ii. Retributive: looks backward in time. Justifies punishment on moral desert

III. Utilitarian v. Retributive Justifications for Punishment

Utilitarian

Retributive

Should be punished

1. Deterrence

a. General (tells the public can’t do this)

b. Specific (stops the individual from doing it anymore, sends message)

c. (incapacitation)(puts in prison cannot do anymore bad)

d.(rehabilitation)(reform’s wrong doer)

1. Morally Culpable (desert)

a. Positive (desert is both sufficient and necessary)(even if no reduction in crime)

b. Negative (desert is necessary)

Should not be punished

1. No utility

a. wastes resources

b. choose lesser evil

c. Justified (did the right thing/ don’t punish)

1. Not morally culpable

2.Choose lesser evil

a. the insane are Excused (no desert)

(did the wrong thing/ don’t punish)

i. Expressive Theory

1. Punishment expresses society’s denouncement of something it

finds morally culpable. Expresses moral condemnation

IV. PEOPLE v. SUPERIOR COURT (Du) Cali. Co. App. 2nd 1992 (how much Punishment, Korean lady, Proportionality)

i. 7 objectives of sentencing a Defendent. (Page. 54)

1. Protect society (U)

2. Punish defendant (R)

3. Encourage Defendant to lead law-abiding life (U)

4. To deter others (U)

5. Isolate (U) and (R)

6. Secure restitution for victim (U)

7. Uniformity in sentencing (R)

ii. What would punishment accomplish in this case?

1. Utilitarian, Retributive, Expressive.

2. Mixed Theory Approach

a. Punishment’s purpose is utilitarian: to reduce crime and thus protect the rights of all to be secure in their persons and

I. Don’t know what we are allowed to do

II. Extremely discretionary for police to arrest, prosecutors too much discretion

III. Potential for unequal treatment

c. Too Specific

I. Not an exclusive list

II. If there is a list and something is not on it, legislature had reason for leaving it off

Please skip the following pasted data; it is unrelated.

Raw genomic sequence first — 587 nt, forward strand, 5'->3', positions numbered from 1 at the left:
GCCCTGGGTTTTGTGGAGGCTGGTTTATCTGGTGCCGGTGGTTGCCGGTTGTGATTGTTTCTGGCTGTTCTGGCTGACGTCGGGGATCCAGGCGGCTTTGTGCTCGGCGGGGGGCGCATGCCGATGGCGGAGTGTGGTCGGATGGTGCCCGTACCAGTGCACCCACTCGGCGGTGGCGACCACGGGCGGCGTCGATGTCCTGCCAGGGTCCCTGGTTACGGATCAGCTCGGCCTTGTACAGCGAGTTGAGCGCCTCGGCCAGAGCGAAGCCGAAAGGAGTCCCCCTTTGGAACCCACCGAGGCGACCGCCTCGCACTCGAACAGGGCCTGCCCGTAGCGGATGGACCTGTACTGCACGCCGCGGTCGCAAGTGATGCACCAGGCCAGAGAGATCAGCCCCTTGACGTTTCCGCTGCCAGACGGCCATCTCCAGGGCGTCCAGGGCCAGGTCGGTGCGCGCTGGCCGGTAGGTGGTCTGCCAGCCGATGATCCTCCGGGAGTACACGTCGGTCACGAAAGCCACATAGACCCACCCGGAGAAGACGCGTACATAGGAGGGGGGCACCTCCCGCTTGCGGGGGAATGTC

d. Reasonableness

I. If we (the class) can’t agree what’s reasonable then statue is not gonna guide jury well

II. Degrees of things is hard to figure out what is reasonable

e. Exemptions

f. Penalties

3. Statutory Interpretation

a. MUSCARELLO v. UNITED STATES Su. Co. US 1998 (definition of “carry”) (applying methods of statutory interpretation)

I. Majority’s interpretation

i. (b)(I)(i) congress used multiple dictionary meanings, bible, literature

ii. (b)(I)(iii) whether congress meant to use a particular definition

iii. (b)(I)(ii)(1)(b) congress used “carry” and “transport” we should exclude the idea

1. In a later statute they use both, meant they have different meaning

II. Dissent

i. Should use Rule of Lenity

1. Err on side of what’s good for defendant when there is reasonable disagreement

ii. Context

1. Look at words in other statutes or in this statute

iii. Purpose

1. Independent of text, look more broadly at purpose

b. Should be able to:

I. Critique a statute in terms of clarity

II. Explain some ways a court can interpret a statute

c. METHODS OF STATUTORY INTERPRETATION

I. TEXT

i. Meaning of the words ON THEIR FACE

1. Ordinary meanings, dictionary meanings

2. Are these words terms of art with special meaning

ii. Meaning from CONTEXT

1. What light does the context of the words shed on their meaning?

a. The rest of the provision that contains the words in issue;

b. The whole statute that contains the provision

c. Use of the words in related statutes;

iii. LEGISLATIVE HISTORY

1. What did the words mean to those who enacted the statute or developed the common law; other circumstances at time of enactment; the events that lead to the enactment of the statute; amendment history; etc.

II. PURPOSE

i. 2 levels:

1. The SPECIFIC PURPOSE of the particular words, clauses, or provisions in issue; and

2. GENERAL PURPOSE of the statute as a whole